Mongolia - Economic sectors

In 1999, Mongolia derived its GDP from 3 principal sectors: agriculture, fishing, and hunting (33 percent), industry (24 percent), and services (43 percent). Historically,

livestock breeding and agriculture have been the cornerstones of the national economy. With Soviet assistance, Mongolia established an industrial sector based mainly on mining and the processing of agricultural products. Mongolian economic development is limited by its landlocked isolation, harsh continental climate, and small population. Significant economic potential lies in its unexploited natural resources including copper, molybdenum, tin, tungsten, and gold. Domestic reserves of coal can satisfy growing energy consumption, and the discovery of oil reserves in 1994 raises the possibility that Mongolia might eventually become a petroleum-exporting country.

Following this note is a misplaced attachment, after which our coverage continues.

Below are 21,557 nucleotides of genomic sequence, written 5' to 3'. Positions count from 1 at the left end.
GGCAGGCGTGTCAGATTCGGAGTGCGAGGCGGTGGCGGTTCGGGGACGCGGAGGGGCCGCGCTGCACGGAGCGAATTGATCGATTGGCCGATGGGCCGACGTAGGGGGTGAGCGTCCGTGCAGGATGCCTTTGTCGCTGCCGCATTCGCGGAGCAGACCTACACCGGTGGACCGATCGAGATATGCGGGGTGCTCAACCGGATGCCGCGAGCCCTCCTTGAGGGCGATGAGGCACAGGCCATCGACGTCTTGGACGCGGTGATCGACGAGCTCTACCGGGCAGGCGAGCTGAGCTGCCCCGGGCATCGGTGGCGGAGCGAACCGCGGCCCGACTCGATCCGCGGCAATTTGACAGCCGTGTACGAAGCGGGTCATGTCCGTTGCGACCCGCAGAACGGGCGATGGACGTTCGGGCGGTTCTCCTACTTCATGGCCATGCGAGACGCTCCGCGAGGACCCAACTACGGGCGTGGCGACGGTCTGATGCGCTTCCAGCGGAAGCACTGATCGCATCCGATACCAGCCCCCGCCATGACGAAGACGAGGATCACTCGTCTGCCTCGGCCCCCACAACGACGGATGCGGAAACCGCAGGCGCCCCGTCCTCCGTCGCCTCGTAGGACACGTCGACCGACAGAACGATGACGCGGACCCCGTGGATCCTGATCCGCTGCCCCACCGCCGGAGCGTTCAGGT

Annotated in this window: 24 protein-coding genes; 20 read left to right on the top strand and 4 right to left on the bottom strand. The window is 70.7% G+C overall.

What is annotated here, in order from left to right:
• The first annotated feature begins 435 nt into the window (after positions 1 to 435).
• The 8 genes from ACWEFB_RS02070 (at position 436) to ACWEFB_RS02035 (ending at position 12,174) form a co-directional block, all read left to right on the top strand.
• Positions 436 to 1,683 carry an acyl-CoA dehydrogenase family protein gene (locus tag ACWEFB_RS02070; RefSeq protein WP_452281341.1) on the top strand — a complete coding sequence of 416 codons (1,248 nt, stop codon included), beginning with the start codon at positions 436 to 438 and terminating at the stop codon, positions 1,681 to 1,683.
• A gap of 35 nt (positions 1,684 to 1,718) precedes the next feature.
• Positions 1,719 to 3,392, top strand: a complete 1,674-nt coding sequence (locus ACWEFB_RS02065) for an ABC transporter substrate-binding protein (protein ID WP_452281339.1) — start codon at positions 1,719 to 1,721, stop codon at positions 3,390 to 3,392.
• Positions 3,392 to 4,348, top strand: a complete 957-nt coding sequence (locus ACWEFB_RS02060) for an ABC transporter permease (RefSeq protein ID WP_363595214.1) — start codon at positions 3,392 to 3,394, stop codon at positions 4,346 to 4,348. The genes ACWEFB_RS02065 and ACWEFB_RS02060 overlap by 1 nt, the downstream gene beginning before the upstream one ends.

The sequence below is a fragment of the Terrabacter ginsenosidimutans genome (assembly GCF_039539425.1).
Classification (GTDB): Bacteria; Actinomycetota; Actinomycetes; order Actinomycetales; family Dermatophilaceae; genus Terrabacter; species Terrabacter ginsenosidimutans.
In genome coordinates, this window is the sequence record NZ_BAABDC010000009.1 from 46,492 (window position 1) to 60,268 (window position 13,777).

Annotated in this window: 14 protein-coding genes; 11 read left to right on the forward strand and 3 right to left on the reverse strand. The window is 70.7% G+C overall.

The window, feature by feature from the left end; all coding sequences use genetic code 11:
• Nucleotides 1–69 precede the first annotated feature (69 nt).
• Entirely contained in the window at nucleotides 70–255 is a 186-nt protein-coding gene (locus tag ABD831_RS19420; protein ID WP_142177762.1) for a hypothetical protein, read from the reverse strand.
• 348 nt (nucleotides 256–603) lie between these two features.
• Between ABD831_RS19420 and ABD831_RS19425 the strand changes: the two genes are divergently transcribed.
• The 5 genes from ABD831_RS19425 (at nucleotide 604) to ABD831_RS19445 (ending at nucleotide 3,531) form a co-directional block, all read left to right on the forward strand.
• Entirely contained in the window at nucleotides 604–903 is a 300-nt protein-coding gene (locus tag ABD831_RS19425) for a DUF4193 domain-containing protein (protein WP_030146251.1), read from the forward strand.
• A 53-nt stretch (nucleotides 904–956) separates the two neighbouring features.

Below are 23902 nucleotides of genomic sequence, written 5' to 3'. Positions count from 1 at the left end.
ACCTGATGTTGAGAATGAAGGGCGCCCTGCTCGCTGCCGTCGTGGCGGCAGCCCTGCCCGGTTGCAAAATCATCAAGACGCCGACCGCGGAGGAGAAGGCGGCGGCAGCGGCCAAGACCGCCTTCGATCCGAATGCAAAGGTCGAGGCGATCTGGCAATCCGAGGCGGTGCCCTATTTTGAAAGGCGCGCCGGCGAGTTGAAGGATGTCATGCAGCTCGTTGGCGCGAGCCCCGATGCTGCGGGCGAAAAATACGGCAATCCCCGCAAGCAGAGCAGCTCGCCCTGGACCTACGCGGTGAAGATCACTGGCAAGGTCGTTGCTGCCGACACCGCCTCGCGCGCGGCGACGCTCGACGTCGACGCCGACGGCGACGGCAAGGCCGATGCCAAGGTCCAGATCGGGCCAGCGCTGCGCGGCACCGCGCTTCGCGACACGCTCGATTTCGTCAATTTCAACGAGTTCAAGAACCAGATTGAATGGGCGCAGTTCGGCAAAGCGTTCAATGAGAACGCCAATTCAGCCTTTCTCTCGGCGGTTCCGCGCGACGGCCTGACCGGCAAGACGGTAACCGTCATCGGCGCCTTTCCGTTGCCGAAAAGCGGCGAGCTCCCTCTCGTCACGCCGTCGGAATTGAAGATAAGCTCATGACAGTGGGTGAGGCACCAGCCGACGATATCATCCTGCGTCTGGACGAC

During the 1990s, Mongolia experienced a deep recession with the disappearance of Soviet economic assistance and the disintegration of the Soviet-backed Council for Mutual Economic Assistance (CMEA), which had been a major market for Mongolian exports. The country increasingly relies on the export of raw materials to the international market, and it is extremely vulnerable to fluctuations in world prices for its major export products, copper and cashmere. Mongolia needs large foreign direct investments and international assistance to modernize existing technologies and to begin major economic changes. In the 1990s, the Mongolian government undertook a series of free-market oriented economic reforms focusing on privatization, internal and external trade liberalization, and promotion of private entrepreneurs. In 1997, because of its rapid and extended economic liberalization, Mongolia became one of the first of the former socialist countries to be accepted into the World Trade Organization (WTO), opening up Western markets for Mongolian goods.

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